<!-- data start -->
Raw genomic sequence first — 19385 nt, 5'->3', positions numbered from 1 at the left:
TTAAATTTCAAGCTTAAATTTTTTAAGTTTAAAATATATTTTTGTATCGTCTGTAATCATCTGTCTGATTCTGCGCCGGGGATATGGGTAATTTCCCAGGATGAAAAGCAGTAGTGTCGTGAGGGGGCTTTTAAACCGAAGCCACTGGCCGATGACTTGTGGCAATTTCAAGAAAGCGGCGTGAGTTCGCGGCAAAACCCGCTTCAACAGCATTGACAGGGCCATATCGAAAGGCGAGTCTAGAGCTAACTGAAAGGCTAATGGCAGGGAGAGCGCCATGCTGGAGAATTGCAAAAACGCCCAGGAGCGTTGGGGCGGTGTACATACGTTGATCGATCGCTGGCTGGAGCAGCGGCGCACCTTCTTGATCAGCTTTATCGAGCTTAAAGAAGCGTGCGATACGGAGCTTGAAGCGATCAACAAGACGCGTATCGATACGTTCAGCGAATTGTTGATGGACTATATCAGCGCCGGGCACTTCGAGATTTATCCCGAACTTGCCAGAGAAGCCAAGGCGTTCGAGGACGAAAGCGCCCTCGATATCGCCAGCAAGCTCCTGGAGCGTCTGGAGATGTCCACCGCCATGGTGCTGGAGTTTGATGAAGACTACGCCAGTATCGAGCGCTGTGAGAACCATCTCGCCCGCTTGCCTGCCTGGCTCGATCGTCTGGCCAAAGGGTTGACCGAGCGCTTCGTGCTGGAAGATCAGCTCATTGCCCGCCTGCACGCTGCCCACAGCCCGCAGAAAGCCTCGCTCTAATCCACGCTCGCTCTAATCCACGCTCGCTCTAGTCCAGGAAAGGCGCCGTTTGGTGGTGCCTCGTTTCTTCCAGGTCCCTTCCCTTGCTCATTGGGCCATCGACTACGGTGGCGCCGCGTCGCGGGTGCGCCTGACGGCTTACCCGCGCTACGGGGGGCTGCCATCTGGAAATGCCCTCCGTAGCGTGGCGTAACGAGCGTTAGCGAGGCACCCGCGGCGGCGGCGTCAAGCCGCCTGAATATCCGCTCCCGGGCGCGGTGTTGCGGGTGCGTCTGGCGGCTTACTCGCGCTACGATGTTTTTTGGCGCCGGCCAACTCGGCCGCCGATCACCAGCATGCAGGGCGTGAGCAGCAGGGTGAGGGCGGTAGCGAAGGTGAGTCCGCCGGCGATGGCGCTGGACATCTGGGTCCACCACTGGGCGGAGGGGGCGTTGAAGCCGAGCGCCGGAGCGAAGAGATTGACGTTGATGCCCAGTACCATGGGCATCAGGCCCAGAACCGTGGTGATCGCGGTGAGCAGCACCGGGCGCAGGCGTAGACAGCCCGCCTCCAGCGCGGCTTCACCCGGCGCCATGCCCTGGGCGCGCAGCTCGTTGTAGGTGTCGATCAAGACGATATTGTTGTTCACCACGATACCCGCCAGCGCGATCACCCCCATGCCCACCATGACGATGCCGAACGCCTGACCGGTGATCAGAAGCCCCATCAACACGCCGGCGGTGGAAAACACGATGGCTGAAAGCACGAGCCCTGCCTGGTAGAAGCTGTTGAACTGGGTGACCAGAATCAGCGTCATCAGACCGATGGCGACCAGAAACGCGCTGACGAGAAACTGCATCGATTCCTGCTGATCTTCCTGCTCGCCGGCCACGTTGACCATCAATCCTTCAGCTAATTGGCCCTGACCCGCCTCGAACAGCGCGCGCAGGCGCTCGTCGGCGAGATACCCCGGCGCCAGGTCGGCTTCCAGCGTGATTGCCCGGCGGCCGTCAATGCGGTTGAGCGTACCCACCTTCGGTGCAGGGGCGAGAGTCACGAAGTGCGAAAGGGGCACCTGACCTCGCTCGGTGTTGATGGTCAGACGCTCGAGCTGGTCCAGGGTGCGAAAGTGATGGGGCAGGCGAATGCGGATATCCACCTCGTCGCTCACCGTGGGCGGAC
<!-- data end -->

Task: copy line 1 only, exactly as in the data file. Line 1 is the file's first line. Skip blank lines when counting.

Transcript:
Raw genomic sequence first — 19385 nt, 5'->3', positions numbered from 1 at the left: